Federal court tosses suit brought by Texas Democrats seeking to revive straight-ticket voting

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Super Tuesday voting lines at the Metropolitan Multi Service Center near downtown Houston on Tuesday, March 3, 2020. Michael Stravato for The Texas Tribune

A federal judge on Wednesday threw out Democrats’ effort to reinstate the straight-ticket voting option in Texas.

Siding with the state, U.S. District Judge Marina Garcia Marmolejo found that Democrats lacked standing to challenge Texas Republicans’ decision to kill straight-ticket voting ahead of the November general election. The judge dismissed the federal lawsuit after ruling that Democrats' claims of the electoral fallout that could come from eliminating straight-ticket voting were too speculative.

The Texas Democratic Party — joined by the chair of the Webb County Democratic Party and the Democratic campaign arms of the U.S. Senate and House — filed the lawsuit in March on the heels of Super Tuesday voting that left some Texans waiting for hours to cast their ballots.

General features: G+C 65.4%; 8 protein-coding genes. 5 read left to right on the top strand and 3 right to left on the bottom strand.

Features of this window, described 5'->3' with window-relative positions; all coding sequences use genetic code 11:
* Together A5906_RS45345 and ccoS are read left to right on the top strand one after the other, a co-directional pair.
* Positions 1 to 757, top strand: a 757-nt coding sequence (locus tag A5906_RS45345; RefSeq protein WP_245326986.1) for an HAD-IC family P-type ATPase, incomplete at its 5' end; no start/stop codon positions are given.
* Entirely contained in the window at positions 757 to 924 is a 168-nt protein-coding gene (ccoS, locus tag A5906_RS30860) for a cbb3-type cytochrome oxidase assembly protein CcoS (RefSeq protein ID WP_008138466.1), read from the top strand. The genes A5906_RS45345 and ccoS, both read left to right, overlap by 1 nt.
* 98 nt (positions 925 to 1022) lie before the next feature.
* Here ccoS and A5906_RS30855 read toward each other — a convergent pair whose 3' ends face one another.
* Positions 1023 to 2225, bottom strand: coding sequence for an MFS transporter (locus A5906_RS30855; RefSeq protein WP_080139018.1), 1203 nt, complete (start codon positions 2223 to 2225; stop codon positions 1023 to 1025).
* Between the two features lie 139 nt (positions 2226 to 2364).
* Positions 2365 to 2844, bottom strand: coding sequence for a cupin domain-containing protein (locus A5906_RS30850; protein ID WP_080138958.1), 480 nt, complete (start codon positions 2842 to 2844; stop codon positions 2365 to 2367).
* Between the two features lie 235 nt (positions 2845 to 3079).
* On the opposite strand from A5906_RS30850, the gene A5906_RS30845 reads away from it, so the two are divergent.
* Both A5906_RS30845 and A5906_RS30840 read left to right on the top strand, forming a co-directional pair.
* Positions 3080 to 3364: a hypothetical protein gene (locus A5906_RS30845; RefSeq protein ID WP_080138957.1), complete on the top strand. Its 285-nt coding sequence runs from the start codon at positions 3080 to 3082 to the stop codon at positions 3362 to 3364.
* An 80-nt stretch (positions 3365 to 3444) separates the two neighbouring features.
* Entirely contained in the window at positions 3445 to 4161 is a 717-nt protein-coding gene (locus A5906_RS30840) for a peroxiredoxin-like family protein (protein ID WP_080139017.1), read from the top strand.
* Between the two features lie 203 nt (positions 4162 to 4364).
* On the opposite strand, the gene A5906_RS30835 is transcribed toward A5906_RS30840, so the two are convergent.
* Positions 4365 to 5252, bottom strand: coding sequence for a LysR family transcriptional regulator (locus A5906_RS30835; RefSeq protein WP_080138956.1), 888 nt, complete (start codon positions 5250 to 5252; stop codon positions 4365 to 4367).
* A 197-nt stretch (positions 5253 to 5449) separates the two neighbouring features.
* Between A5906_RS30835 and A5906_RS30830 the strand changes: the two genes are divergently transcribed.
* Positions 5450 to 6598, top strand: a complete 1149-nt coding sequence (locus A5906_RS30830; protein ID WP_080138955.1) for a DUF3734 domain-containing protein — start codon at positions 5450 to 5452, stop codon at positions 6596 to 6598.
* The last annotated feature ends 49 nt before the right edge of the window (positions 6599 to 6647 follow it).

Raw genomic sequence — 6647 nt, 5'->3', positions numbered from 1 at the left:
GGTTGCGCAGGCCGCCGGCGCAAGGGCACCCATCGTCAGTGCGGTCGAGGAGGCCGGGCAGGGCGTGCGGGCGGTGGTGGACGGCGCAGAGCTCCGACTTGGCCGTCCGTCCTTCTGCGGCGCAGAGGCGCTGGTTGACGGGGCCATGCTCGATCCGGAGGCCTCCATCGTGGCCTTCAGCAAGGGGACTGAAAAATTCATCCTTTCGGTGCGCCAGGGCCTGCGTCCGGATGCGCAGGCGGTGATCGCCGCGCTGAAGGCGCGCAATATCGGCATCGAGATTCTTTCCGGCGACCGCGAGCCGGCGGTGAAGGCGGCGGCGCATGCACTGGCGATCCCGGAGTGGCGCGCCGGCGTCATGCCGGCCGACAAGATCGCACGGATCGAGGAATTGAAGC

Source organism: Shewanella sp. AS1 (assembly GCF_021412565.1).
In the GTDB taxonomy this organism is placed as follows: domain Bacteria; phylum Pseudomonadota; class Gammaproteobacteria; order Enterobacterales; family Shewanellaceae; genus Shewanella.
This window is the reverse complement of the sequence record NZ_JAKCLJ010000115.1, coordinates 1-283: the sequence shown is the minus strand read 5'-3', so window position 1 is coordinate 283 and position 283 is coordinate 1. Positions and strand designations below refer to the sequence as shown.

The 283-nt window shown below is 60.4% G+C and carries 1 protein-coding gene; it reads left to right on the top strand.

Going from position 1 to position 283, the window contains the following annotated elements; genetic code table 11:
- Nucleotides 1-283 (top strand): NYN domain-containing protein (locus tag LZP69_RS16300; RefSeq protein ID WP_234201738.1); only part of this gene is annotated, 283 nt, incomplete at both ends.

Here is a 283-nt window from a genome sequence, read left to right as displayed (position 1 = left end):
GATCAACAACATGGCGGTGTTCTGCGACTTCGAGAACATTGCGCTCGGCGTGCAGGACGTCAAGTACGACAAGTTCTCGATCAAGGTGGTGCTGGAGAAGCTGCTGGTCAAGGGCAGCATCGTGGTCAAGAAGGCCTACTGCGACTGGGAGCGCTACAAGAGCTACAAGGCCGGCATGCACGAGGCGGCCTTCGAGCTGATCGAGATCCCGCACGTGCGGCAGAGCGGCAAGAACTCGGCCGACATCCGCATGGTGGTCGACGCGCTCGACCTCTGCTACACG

They claimed the elimination of straight-ticket voting is unconstitutional and intentionally discriminatory because the longer lines and waiting times it is expected to cause would be disproportionately felt at polling places that serve Hispanic and Black voters.

The popular practice allowed voters to mark their support for all of the candidates of either party in a general election by simply picking a straight-ticket option at the top of a ballot.

Most states don’t allow for one-punch voting, but its elimination in Texas met intense opposition from Democrats who feared the change would be most felt among voters of color and lead to voter dropoff, particularly in blue urban counties that have the longest ballots in the state. Texas Republican lawmakers championed a change to the law during the 2017 legislative session, arguing it would compel voters to make more-informed decisions because they would have to make a decision on every race on a ballot.

The change was signed into law almost three years ago, but a last-minute change to the legislation delayed its implementation until this year’s general election. Starting in November, candidates will still be listed with their party affiliation, but voters will have to select each candidate individually.